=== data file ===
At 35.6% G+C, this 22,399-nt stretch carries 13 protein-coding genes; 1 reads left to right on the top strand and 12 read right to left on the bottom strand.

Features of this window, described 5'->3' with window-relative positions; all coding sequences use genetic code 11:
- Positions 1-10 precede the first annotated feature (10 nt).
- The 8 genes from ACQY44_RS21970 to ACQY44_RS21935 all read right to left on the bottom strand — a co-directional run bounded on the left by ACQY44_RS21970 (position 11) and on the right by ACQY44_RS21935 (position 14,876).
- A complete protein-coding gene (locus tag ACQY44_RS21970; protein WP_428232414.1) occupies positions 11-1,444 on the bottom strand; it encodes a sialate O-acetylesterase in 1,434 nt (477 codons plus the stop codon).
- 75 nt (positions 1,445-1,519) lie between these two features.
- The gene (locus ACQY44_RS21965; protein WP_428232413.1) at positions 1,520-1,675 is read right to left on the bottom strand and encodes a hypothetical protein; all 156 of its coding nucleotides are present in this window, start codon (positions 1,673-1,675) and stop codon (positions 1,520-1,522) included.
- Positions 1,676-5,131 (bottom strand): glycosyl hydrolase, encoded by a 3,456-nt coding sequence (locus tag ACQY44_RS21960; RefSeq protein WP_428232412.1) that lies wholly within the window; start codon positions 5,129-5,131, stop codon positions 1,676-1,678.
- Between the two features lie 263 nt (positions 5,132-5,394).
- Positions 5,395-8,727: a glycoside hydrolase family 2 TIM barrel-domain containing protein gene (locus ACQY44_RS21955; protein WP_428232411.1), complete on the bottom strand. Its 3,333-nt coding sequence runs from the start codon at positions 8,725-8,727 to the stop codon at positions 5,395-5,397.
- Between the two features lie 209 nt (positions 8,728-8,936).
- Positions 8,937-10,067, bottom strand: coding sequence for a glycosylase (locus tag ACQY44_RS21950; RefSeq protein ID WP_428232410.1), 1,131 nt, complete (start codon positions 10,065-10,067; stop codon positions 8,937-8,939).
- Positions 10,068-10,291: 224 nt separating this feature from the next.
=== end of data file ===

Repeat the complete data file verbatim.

At 35.6% G+C, this 22,399-nt stretch carries 13 protein-coding genes; 1 reads left to right on the top strand and 12 read right to left on the bottom strand.

Features of this window, described 5'->3' with window-relative positions; all coding sequences use genetic code 11:
- Positions 1-10 precede the first annotated feature (10 nt).
- The 8 genes from ACQY44_RS21970 to ACQY44_RS21935 all read right to left on the bottom strand — a co-directional run bounded on the left by ACQY44_RS21970 (position 11) and on the right by ACQY44_RS21935 (position 14,876).
- A complete protein-coding gene (locus tag ACQY44_RS21970; protein WP_428232414.1) occupies positions 11-1,444 on the bottom strand; it encodes a sialate O-acetylesterase in 1,434 nt (477 codons plus the stop codon).
- 75 nt (positions 1,445-1,519) lie between these two features.
- The gene (locus ACQY44_RS21965; protein WP_428232413.1) at positions 1,520-1,675 is read right to left on the bottom strand and encodes a hypothetical protein; all 156 of its coding nucleotides are present in this window, start codon (positions 1,673-1,675) and stop codon (positions 1,520-1,522) included.
- Positions 1,676-5,131 (bottom strand): glycosyl hydrolase, encoded by a 3,456-nt coding sequence (locus tag ACQY44_RS21960; RefSeq protein WP_428232412.1) that lies wholly within the window; start codon positions 5,129-5,131, stop codon positions 1,676-1,678.
- Between the two features lie 263 nt (positions 5,132-5,394).
- Positions 5,395-8,727: a glycoside hydrolase family 2 TIM barrel-domain containing protein gene (locus ACQY44_RS21955; protein WP_428232411.1), complete on the bottom strand. Its 3,333-nt coding sequence runs from the start codon at positions 8,725-8,727 to the stop codon at positions 5,395-5,397.
- Between the two features lie 209 nt (positions 8,728-8,936).
- Positions 8,937-10,067, bottom strand: coding sequence for a glycosylase (locus tag ACQY44_RS21950; RefSeq protein ID WP_428232410.1), 1,131 nt, complete (start codon positions 10,065-10,067; stop codon positions 8,937-8,939).
- Positions 10,068-10,291: 224 nt separating this feature from the next.